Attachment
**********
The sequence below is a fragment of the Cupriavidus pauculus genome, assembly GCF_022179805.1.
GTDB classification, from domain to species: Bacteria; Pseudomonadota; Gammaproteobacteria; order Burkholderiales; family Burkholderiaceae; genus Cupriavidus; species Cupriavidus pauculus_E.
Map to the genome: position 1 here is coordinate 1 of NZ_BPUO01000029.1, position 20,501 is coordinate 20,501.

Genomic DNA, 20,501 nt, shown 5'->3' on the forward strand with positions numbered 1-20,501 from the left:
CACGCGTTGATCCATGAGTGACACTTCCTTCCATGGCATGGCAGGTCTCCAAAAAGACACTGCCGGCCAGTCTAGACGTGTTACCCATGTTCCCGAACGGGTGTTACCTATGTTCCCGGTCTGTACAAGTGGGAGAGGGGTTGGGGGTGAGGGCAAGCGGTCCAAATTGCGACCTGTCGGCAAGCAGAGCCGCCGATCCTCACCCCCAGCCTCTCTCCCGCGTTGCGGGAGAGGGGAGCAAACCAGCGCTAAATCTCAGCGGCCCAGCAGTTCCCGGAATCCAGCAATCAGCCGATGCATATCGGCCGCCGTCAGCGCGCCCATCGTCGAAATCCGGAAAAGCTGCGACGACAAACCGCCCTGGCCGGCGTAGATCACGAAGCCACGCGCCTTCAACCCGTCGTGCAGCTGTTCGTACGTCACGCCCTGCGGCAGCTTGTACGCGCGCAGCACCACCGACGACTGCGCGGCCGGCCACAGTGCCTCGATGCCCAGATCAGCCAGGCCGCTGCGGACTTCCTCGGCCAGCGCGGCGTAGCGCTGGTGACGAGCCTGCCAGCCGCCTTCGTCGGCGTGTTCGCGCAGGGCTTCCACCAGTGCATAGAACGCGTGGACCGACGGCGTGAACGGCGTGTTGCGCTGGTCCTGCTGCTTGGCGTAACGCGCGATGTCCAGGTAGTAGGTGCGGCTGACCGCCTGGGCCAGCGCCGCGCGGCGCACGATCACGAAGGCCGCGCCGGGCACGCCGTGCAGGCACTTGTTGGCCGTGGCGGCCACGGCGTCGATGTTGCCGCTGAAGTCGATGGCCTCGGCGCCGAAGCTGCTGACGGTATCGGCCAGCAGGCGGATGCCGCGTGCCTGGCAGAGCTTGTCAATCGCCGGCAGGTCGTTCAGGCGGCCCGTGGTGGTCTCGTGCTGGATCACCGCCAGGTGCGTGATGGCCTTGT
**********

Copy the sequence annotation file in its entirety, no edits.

The sequence below is a fragment of the Cupriavidus pauculus genome, assembly GCF_022179805.1.
GTDB classification, from domain to species: Bacteria; Pseudomonadota; Gammaproteobacteria; order Burkholderiales; family Burkholderiaceae; genus Cupriavidus; species Cupriavidus pauculus_E.
Map to the genome: position 1 here is coordinate 1 of NZ_BPUO01000029.1, position 20,501 is coordinate 20,501.

Genomic DNA, 20,501 nt, shown 5'->3' on the forward strand with positions numbered 1-20,501 from the left:
CACGCGTTGATCCATGAGTGACACTTCCTTCCATGGCATGGCAGGTCTCCAAAAAGACACTGCCGGCCAGTCTAGACGTGTTACCCATGTTCCCGAACGGGTGTTACCTATGTTCCCGGTCTGTACAAGTGGGAGAGGGGTTGGGGGTGAGGGCAAGCGGTCCAAATTGCGACCTGTCGGCAAGCAGAGCCGCCGATCCTCACCCCCAGCCTCTCTCCCGCGTTGCGGGAGAGGGGAGCAAACCAGCGCTAAATCTCAGCGGCCCAGCAGTTCCCGGAATCCAGCAATCAGCCGATGCATATCGGCCGCCGTCAGCGCGCCCATCGTCGAAATCCGGAAAAGCTGCGACGACAAACCGCCCTGGCCGGCGTAGATCACGAAGCCACGCGCCTTCAACCCGTCGTGCAGCTGTTCGTACGTCACGCCCTGCGGCAGCTTGTACGCGCGCAGCACCACCGACGACTGCGCGGCCGGCCACAGTGCCTCGATGCCCAGATCAGCCAGGCCGCTGCGGACTTCCTCGGCCAGCGCGGCGTAGCGCTGGTGACGAGCCTGCCAGCCGCCTTCGTCGGCGTGTTCGCGCAGGGCTTCCACCAGTGCATAGAACGCGTGGACCGACGGCGTGAACGGCGTGTTGCGCTGGTCCTGCTGCTTGGCGTAACGCGCGATGTCCAGGTAGTAGGTGCGGCTGACCGCCTGGGCCAGCGCCGCGCGGCGCACGATCACGAAGGCCGCGCCGGGCACGCCGTGCAGGCACTTGTTGGCCGTGGCGGCCACGGCGTCGATGTTGCCGCTGAAGTCGATGGCCTCGGCGCCGAAGCTGCTGACGGTATCGGCCAGCAGGCGGATGCCGCGTGCCTGGCAGAGCTTGTCAATCGCCGGCAGGTCGTTCAGGCGGCCCGTGGTGGTCTCGTGCTGGATCACCGCCAGGTGCGTGATGGCCTTGT